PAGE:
## 10.21 Open and closed subsets of spectra

It turns out that open and closed subsets of a spectrum correspond to idempotents of the ring.

Lemma 10.21.1. Let $R$ be a ring. Let $e \in R$ be an idempotent. In this case

$\mathop{\mathrm{Spec}}(R) = D(e) \amalg D(1-e).$

Proof. Note that an idempotent $e$ of a domain is either $1$ or $0$. Hence we see that

\begin{eqnarray*} D(e) & = & \{ \mathfrak p \in \mathop{\mathrm{Spec}}(R) \mid e \not\in \mathfrak p \} \\ & = & \{ \mathfrak p \in \mathop{\mathrm{Spec}}(R) \mid e \not= 0\text{ in }\kappa (\mathfrak p) \} \\ & = & \{ \mathfrak p \in \mathop{\mathrm{Spec}}(R) \mid e = 1\text{ in }\kappa (\mathfrak p) \} \end{eqnarray*}

Similarly we have

\begin{eqnarray*} D(1-e) & = & \{ \mathfrak p \in \mathop{\mathrm{Spec}}(R) \mid 1 - e \not\in \mathfrak p \} \\ & = & \{ \mathfrak p \in \mathop{\mathrm{Spec}}(R) \mid e \not= 1\text{ in }\kappa (\mathfrak p) \} \\ & = & \{ \mathfrak p \in \mathop{\mathrm{Spec}}(R) \mid e = 0\text{ in }\kappa (\mathfrak p) \} \end{eqnarray*}

Since the image of $e$ in any residue field is either $1$ or $0$ we deduce that $D(e)$ and $D(1-e)$ cover all of $\mathop{\mathrm{Spec}}(R)$. $\square$

Lemma 10.21.2. Let $R_1$ and $R_2$ be rings. Let $R = R_1 \times R_2$. The maps $R \to R_1$, $(x, y) \mapsto x$ and $R \to R_2$, $(x, y) \mapsto y$ induce continuous maps $\mathop{\mathrm{Spec}}(R_1) \to \mathop{\mathrm{Spec}}(R)$ and $\mathop{\mathrm{Spec}}(R_2) \to \mathop{\mathrm{Spec}}(R)$. The induced map

$\mathop{\mathrm{Spec}}(R_1) \amalg \mathop{\mathrm{Spec}}(R_2) \longrightarrow \mathop{\mathrm{Spec}}(R)$

is a homeomorphism. In other words, the spectrum of $R = R_1\times R_2$ is the disjoint union of the spectrum of $R_1$ and the spectrum of $R_2$.

Proof. Write $1 = e_1 + e_2$ with $e_1 = (1, 0)$ and $e_2 = (0, 1)$. Note that $e_1$ and $e_2 = 1 - e_1$ are idempotents. We leave it to the reader to show that $R_1 = R_{e_1}$ is the localization of $R$ at $e_1$. Similarly for $e_2$. Thus the statement of the lemma follows from Lemma 10.21.1 combined with Lemma 10.17.6. $\square$

We reprove the following lemma later after introducing a glueing lemma for functions. See Section 10.24.

Lemma 10.21.3. Let $R$ be a ring. For each $U \subset \mathop{\mathrm{Spec}}(R)$ which is open and closed there exists a unique idempotent $e \in R$ such that $U = D(e)$. This induces a 1-1 correspondence between open and closed subsets $U \subset \mathop{\mathrm{Spec}}(R)$ and idempotents $e \in R$.

Proof. Let $U \subset \mathop{\mathrm{Spec}}(R)$ be open and closed. Since $U$ is closed it is quasi-compact by Lemma 10.17.10, and similarly for its complement. Write $U = \bigcup _{i = 1}^ n D(f_ i)$ as a finite union of standard opens. Similarly, write $\mathop{\mathrm{Spec}}(R) \setminus U = \bigcup _{j = 1}^ m D(g_ j)$ as a finite union of standard opens. Since $\emptyset = D(f_ i) \cap D(g_ j) = D(f_ i g_ j)$ we see that $f_ i g_ j$ is nilpotent by Lemma 10.17.2. Let $I = (f_1, \ldots , f_ n) \subset R$ and let $J = (g_1, \ldots , g_ m) \subset R$. Note that $V(J)$ equals $U$, that $V(I)$ equals the complement of $U$, so $\mathop{\mathrm{Spec}}(R) = V(I) \amalg V(J)$. By the remark on nilpotency above, we see that $(IJ)^ N = (0)$ for some sufficiently large integer $N$. Since $\bigcup D(f_ i) \cup \bigcup D(g_ j) = \mathop{\mathrm{Spec}}(R)$ we see that $I + J = R$, see Lemma 10.17.2. By raising this equation to the $2N$th power we conclude that $I^ N + J^ N = R$. Write $1 = x + y$ with $x \in I^ N$ and $y \in J^ N$. Then $0 = xy = x(1 - x)$ as $I^ N J^ N = (0)$. Thus $x = x^2$ is idempotent and contained in $I^ N \subset I$. The idempotent $y = 1 - x$ is contained in $J^ N \subset J$. This shows that the idempotent $x$ maps to $1$ in every residue field $\kappa (\mathfrak p)$ for $\mathfrak p \in V(J)$ and that $x$ maps to $0$ in $\kappa (\mathfrak p)$ for every $\mathfrak p \in V(I)$.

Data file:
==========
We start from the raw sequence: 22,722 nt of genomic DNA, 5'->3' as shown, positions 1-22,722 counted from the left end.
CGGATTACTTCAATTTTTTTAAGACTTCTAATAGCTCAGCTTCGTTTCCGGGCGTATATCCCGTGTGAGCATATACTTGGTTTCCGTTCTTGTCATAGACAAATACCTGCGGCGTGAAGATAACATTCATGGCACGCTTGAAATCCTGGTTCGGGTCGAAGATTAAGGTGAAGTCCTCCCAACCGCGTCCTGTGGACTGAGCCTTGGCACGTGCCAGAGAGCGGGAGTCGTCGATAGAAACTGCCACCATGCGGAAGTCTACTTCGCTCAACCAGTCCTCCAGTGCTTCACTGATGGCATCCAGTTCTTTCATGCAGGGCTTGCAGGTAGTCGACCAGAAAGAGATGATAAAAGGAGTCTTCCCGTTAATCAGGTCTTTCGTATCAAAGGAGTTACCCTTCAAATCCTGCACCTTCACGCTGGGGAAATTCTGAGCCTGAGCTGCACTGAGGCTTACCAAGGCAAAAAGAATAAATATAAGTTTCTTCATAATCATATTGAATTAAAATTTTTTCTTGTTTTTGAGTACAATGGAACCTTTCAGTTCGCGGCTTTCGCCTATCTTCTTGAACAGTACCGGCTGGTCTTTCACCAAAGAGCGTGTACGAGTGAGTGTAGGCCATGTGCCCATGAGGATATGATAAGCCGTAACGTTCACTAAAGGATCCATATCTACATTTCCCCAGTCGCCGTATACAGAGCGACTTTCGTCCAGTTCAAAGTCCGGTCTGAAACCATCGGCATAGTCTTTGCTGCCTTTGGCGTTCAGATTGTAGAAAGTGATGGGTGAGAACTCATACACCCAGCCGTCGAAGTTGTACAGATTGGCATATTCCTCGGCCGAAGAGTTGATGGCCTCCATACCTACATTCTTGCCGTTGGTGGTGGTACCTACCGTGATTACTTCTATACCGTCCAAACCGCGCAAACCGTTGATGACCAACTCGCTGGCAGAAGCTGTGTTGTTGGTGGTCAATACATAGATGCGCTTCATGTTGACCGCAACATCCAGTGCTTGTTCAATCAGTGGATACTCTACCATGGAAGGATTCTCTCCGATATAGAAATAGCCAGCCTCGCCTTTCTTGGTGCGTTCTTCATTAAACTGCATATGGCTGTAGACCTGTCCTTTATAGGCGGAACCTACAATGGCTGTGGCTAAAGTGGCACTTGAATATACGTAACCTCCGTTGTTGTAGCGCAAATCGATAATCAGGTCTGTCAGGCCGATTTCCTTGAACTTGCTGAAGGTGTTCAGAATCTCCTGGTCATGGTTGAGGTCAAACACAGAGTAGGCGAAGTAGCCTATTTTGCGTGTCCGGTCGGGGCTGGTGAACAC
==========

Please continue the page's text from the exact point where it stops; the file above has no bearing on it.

To see uniqueness suppose that $e_1, e_2$ are distinct idempotents in $R$. We have to show there exists a prime $\mathfrak p$ such that $e_1 \in \mathfrak p$ and $e_2 \not\in \mathfrak p$, or conversely. Write $e_ i' = 1 - e_ i$. If $e_1 \not= e_2$, then $0 \not= e_1 - e_2 = e_1(e_2 + e_2') - (e_1 + e_1')e_2 = e_1 e_2' - e_1' e_2$. Hence either the idempotent $e_1 e_2' \not= 0$ or $e_1' e_2 \not= 0$. An idempotent is not nilpotent, and hence we find a prime $\mathfrak p$ such that either $e_1e_2' \not\in \mathfrak p$ or $e_1'e_2 \not\in \mathfrak p$, by Lemma 10.17.2. It is easy to see this gives the desired prime. $\square$

Lemma 10.21.4. Let $R$ be a nonzero ring. Then $\mathop{\mathrm{Spec}}(R)$ is connected if and only if $R$ has no nontrivial idempotents.

Proof. Obvious from Lemma 10.21.3 and the definition of a connected topological space. $\square$

Lemma 10.21.5. Let $R$ be a ring. Let $I$ be a finitely generated ideal. Assume that $I = I^2$. Then $V(I)$ is open and closed in $\mathop{\mathrm{Spec}}(R)$, and $R/I \cong R_ e$ for some idempotent $e \in R$.

Proof. By Nakayama's Lemma 10.20.1 there exists an element $f = 1 + i$, $i \in I$ in $R$ such that $fI = 0$. It follows that $V(I) = D(f)$ by a simple argument. Also, $0 = fi = i + i^2$, and hence $f^2 = 1 + i + i + i^2 = 1 + i = f$, so $f$ is an idempotent. Consider the canonical map $R \to R_ f$. It is surjective since $x/f^ n = x/f = xf/f^2 = xf/f = x/1$ in $R_ f$. Any element of $I$ is in the kernel since $fI = 0$. If $x \mapsto 0$ in $R_ f$, then $f^ nx = 0$ for some $n > 0$ and hence $(1 + i)x = 0$ hence $x \in I$. $\square$

In your comment you can use Markdown and LaTeX style mathematics (enclose it like $\pi$). A preview option is available if you wish to see how it works out (just click on the eye in the toolbar).